The Bush Administration is set to announce it will be imposing stiffer sanctions against the Khartoum regime in response to the ongoing bloodshed in Darfur. As everyone no doubt knows at this point, the violence has been continuing unabated for the better part of six years without a particularly substantive response from the international community.
Fortunately, advocacy groups have been pushing Washington, the United Nations, and various corporate interests non-stop since 2003 in an attempt to leverage a more dramatic stance against the crimes that President Bush himself has previously referred to as genocide.
U.S. lawmakers and advocacy groups, meanwhile, have criticized the Bush administration for a tepid response to Darfur despite tough rhetoric from the president, and it was uncertain last night whether they would welcome the long-awaited implementation of what has come to be known as “Plan B” for the region. Religious and humanitarian groups, which have pressed states, universities and corporations to disinvest from Sudan, have criticized as insufficient the elements of Plan B.
Bush has been under intense pressure from these groups to do something about the violence in Darfur, which began in 2003 when government-sponsored Arab militias attacked African villages in an effort to quell a rebellion. Eventually, about 2,000 villages were burned, as many as 450,000 people were killed and more than 2.5 million were displaced in continuing violence. The United States labeled it a “genocide” in 2004.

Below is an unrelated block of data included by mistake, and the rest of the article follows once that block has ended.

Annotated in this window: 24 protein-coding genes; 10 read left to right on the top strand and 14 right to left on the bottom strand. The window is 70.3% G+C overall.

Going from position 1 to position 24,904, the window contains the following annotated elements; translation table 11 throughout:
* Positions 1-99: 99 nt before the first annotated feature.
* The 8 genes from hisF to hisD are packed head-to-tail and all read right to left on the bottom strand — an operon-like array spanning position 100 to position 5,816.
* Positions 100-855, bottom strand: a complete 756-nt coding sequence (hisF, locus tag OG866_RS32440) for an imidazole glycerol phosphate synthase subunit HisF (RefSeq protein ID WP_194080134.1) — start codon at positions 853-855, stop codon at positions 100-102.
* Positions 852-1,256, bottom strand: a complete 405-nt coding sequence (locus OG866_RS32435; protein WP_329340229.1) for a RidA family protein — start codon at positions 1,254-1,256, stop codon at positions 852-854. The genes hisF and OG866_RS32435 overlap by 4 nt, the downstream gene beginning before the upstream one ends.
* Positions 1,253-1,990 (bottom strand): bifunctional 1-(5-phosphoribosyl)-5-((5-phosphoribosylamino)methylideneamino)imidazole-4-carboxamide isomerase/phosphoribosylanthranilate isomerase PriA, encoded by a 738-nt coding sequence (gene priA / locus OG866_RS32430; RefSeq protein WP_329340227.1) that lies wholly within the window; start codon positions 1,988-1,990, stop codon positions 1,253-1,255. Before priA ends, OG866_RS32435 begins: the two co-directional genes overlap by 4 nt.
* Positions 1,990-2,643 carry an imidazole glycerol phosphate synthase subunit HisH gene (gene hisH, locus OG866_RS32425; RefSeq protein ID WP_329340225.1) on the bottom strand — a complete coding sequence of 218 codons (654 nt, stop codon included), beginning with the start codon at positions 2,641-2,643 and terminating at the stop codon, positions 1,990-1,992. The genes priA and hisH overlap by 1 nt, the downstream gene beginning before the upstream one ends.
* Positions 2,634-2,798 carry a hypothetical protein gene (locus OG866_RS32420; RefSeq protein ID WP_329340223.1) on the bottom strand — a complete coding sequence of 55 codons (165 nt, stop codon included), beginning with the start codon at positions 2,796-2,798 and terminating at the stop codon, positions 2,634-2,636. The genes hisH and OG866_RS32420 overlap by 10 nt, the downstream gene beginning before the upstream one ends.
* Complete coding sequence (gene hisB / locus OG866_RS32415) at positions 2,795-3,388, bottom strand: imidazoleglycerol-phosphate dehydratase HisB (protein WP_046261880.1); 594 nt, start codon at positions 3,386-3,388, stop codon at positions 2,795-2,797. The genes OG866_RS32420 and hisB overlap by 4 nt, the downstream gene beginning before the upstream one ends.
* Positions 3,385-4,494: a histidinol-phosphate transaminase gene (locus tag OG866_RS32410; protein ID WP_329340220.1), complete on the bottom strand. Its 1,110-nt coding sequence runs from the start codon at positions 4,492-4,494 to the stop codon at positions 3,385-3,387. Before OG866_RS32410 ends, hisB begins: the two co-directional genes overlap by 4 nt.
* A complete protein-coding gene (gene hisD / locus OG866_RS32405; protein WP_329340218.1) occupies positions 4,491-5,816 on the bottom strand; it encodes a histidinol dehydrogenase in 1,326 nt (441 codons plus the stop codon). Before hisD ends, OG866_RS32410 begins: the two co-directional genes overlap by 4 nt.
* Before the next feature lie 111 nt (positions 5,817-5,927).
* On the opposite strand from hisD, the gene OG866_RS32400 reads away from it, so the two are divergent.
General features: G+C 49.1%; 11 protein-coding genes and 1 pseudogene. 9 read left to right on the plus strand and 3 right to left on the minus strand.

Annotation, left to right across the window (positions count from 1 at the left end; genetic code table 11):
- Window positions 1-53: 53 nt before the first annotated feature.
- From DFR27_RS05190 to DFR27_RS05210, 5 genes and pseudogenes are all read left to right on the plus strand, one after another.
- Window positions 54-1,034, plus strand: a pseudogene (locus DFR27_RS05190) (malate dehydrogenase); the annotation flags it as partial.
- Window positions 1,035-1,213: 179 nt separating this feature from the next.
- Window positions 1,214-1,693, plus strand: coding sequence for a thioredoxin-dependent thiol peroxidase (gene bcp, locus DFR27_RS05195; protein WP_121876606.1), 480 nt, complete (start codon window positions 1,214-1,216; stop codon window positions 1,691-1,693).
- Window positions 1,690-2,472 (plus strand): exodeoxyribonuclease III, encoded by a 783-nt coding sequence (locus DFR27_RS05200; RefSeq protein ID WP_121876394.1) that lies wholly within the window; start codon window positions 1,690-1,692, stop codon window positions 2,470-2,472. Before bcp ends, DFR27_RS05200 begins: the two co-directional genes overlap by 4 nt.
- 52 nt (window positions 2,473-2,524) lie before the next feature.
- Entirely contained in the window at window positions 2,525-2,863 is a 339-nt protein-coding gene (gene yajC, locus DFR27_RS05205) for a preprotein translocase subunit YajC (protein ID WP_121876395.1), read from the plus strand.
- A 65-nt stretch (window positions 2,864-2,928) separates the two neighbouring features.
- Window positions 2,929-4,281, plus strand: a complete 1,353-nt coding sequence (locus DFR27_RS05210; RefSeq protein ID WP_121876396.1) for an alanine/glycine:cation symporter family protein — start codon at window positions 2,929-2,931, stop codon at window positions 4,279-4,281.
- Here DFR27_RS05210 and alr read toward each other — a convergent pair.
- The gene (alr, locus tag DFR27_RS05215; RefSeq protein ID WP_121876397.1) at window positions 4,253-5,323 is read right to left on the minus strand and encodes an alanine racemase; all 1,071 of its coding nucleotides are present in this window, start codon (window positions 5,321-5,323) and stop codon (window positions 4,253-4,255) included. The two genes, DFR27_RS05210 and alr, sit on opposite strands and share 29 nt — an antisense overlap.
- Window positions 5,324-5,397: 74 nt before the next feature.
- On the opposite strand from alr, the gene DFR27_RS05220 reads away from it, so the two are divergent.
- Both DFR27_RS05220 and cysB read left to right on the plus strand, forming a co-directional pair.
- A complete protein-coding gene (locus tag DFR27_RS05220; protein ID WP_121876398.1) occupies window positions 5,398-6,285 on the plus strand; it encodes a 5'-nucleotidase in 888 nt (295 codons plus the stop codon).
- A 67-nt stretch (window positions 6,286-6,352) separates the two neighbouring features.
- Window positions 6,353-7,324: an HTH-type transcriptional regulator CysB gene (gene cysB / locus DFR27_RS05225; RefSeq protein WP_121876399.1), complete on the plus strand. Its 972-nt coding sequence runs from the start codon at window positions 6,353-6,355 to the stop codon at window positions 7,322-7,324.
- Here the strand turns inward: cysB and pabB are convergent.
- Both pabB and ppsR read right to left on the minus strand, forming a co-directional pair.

Under the new sanction plan to be announced today, 30 companies owned or controlled by the Sudanese government will be added to the 130 already blocked from using the U.S. financial system. The senior administration official said that the U.S. government has devoted considerable resources in the past six months toward figuring out how to bring greater financial pressure on Sudan, and he noted that with today’s announcement most of the joint ventures responsible for oil production will be under sanctions.
It was reported that Bush was supposed to announce the new sanctions last month while he was speaking at the US Holocaust Memorial Museum but was asked to hold off by U.N. Secretary General Ban Ki Moon, who wanted more time to negotiate with Khartoum.